Roybal-Allard retirement creates political jockeying

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By Alfredo Santana

Contributing Writer

LOS ANGELES — The retirement of U.S. Rep. Lucille Roybal-Allard from Congress after 30 years has triggered political jockeying among area officials eager to seek higher offices in the Southeast Los Angeles County area.

Redistricting completed last month by the state Redistricting Commission moved much of Roybal-Allard’s 40th Congressional District into the new 42nd District, representing Bell, Bell Gardens, Downey, Cudahy, Paramount, Vernon, Commerce, portions of East Los Angeles and adding Long Beach to the mix.

The realignment makes Latinos the majority of voters in the new congressional district. Assemblywoman Cristina Garcia, D-Bell Gardens, who represents the old 58th Assembly District in Sacramento, has announced she will run for Roybal-Allard’s old seat, pitting her against Long Beach Mayor Robert Garcia.

Roybal-Allard was the first Mexican-American woman to be elected to Congress, and the first Latina to serve on the House Appropriations Committee and to chair the Appropriations Subcommittee.

“Serving my constituents in Congress has been the single most distinguished honor of my life,” Roybal-Allard said in a statement announcing her retirement. “Over my many years of public service, I have always strived to do that, which is best to help improve my community and my country.”

Assemblywoman Garcia announced her candidacy for Congress on Twitter, planning to run on a platform seeking equity for local communities battered with higher caseloads of COVID-19 compared to wealthier enclaves.

“It’s time for our communities, who have so often been ignored and neglected, to take our place at the table,” said said in a press release that included the endorsement of 27 elected city officials from the district.

The former math teacher is no stranger to controversy. She survived accusations of sexual harassment levied by the staffer of another lawmaker and was investigated in 2018 for using coarse language against gays and Asians, costing her to be dismissed from several legislative committees.

Garcia won reelection in 2018 and again in 2020. She was first elected to her current post in 2012.

Downey Mayor Blanca Pacheco endorsed Cristina Garcia’s congressional campaign and then announced she would run for Garcia’s Assembly seat, which is now the 64th Assembly District.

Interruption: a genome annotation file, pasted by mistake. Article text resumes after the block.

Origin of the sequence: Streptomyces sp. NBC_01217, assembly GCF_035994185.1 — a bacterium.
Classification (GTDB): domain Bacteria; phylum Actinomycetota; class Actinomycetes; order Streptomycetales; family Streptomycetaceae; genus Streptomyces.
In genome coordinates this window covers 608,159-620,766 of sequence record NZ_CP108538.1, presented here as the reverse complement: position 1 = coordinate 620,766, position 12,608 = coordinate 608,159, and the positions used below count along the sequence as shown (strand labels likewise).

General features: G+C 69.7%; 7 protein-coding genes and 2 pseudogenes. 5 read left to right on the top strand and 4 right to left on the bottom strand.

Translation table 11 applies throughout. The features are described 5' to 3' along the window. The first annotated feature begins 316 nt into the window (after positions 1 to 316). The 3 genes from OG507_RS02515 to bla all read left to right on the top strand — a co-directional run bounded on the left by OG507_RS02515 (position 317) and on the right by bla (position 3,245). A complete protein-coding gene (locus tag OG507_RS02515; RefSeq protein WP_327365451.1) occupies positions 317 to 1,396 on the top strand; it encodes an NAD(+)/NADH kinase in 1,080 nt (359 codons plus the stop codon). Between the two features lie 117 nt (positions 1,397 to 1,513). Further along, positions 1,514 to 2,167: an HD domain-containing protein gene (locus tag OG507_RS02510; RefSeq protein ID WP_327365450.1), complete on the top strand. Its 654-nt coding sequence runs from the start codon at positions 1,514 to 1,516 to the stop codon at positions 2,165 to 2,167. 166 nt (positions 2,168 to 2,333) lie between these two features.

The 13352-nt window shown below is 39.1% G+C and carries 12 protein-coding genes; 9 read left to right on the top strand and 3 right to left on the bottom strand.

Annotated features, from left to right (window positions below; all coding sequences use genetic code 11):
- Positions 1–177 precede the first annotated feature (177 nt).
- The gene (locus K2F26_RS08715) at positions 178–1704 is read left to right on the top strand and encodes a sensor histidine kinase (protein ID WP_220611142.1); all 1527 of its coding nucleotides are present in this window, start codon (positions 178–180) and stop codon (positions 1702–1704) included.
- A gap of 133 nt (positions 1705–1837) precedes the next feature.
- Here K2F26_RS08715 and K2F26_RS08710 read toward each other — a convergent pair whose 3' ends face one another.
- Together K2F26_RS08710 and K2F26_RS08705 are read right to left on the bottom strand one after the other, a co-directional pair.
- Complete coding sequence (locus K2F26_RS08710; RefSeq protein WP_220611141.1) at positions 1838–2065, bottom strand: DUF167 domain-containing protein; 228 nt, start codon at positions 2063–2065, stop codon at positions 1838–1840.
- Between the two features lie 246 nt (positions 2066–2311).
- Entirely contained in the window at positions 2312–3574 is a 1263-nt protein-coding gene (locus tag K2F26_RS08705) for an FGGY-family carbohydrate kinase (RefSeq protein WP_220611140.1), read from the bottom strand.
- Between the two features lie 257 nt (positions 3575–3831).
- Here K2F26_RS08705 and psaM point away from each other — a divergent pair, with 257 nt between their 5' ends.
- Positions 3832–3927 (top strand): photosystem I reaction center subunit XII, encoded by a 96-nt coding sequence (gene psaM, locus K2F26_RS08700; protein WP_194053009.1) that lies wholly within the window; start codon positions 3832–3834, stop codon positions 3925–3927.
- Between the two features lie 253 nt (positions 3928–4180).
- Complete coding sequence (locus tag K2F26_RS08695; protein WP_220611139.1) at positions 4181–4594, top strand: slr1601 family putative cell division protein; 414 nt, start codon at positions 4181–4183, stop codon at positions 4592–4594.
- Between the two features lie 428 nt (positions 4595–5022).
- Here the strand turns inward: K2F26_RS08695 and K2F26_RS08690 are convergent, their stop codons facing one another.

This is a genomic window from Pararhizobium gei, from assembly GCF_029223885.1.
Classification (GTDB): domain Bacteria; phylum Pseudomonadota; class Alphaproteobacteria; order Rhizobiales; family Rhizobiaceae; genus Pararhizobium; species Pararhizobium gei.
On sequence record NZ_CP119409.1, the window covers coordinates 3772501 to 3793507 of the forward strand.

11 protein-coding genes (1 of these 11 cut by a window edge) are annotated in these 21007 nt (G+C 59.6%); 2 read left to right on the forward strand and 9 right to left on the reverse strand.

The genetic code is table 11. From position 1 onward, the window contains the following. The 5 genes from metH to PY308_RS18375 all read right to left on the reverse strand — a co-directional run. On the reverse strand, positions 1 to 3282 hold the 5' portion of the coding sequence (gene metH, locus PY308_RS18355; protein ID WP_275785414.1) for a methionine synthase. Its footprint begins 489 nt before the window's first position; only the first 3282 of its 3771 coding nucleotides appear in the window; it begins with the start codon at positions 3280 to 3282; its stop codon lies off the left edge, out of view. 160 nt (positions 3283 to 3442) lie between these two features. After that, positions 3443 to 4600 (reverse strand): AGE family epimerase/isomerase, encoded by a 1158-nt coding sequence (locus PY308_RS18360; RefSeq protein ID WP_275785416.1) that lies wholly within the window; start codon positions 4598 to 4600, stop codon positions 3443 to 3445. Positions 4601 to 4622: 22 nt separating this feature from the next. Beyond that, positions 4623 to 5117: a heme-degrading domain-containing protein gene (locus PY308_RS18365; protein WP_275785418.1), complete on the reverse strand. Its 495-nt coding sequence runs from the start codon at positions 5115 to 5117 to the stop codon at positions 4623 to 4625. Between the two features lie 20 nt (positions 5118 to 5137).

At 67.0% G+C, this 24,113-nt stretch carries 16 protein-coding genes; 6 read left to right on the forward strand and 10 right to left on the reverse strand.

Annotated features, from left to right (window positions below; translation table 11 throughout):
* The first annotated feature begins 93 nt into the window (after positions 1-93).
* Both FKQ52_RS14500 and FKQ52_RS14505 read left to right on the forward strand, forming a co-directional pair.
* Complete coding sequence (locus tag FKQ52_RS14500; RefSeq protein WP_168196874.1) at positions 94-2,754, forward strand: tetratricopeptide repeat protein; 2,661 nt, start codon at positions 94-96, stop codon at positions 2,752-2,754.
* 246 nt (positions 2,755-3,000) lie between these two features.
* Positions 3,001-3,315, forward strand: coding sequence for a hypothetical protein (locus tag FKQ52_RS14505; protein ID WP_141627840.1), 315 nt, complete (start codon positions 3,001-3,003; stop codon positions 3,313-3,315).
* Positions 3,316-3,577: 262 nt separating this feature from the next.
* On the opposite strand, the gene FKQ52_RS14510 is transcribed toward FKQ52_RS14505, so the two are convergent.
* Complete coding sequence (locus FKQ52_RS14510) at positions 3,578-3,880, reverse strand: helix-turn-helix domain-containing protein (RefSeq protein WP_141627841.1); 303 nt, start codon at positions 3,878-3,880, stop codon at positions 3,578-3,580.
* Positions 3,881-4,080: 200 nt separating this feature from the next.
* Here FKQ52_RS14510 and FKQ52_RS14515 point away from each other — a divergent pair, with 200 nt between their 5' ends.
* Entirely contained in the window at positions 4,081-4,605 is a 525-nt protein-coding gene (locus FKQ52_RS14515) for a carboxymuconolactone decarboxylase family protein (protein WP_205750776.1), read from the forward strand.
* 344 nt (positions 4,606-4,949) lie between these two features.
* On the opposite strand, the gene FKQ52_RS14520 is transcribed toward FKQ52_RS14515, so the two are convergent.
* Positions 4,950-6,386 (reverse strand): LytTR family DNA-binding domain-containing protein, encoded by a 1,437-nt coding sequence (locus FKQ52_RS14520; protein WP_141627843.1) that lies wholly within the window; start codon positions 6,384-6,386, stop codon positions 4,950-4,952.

“The most important thing to know about Cristina Garcia is that she always, always puts the interest of the communities she represents above all else,” Pacheco said.

“California is at a significant crossroads,” Pacheco added. “After two years of this pandemic, it’s clear that we need leaders in the state legislature who have a deep understanding of the many challenges that people across the newly drawn 64th District grapple with on a daily basis,” Pacheco said.

The Downey City Council member pledged to be an advocate for residents, stand for working people, create good paying middle class jobs, increase spending in public education, expand affordable housing, “urgently address the climate crisis,” and make health care accessible and affordable.

Pacheco was the first Latina to be elected to Downey’s City Council in 2016, and in 2020 she became the first Latina to be sworn in as mayor.

Cristina Garcia thanked Roybal-Allard for being a pioneer of Latino political empowerment and for her help bringing vital resources to Southeast Los Angeles County.

Robert Garcia has served as mayor of Long Beach since 2014 after serving on the City Council for five years.

He was originally a Republican, serving as the California youth coordinator for George W. Bush during his 2000 presidential campaign. He switched parties in 2007.

He has received accolades for reigniting investment in Long Beach, and for the handling of the pandemic and has received early endorsements from Gov. Gavin Newsom and U.S. Sen. Alex Padilla.

“My mom brought me to this country when I was 5,” he said on Twitter. “She risked everything so that I could succeed. Every single kid deserves the same shot that this country has given me.

Filing for the June primary election formally begins Feb. 14 and ends March 11.

 

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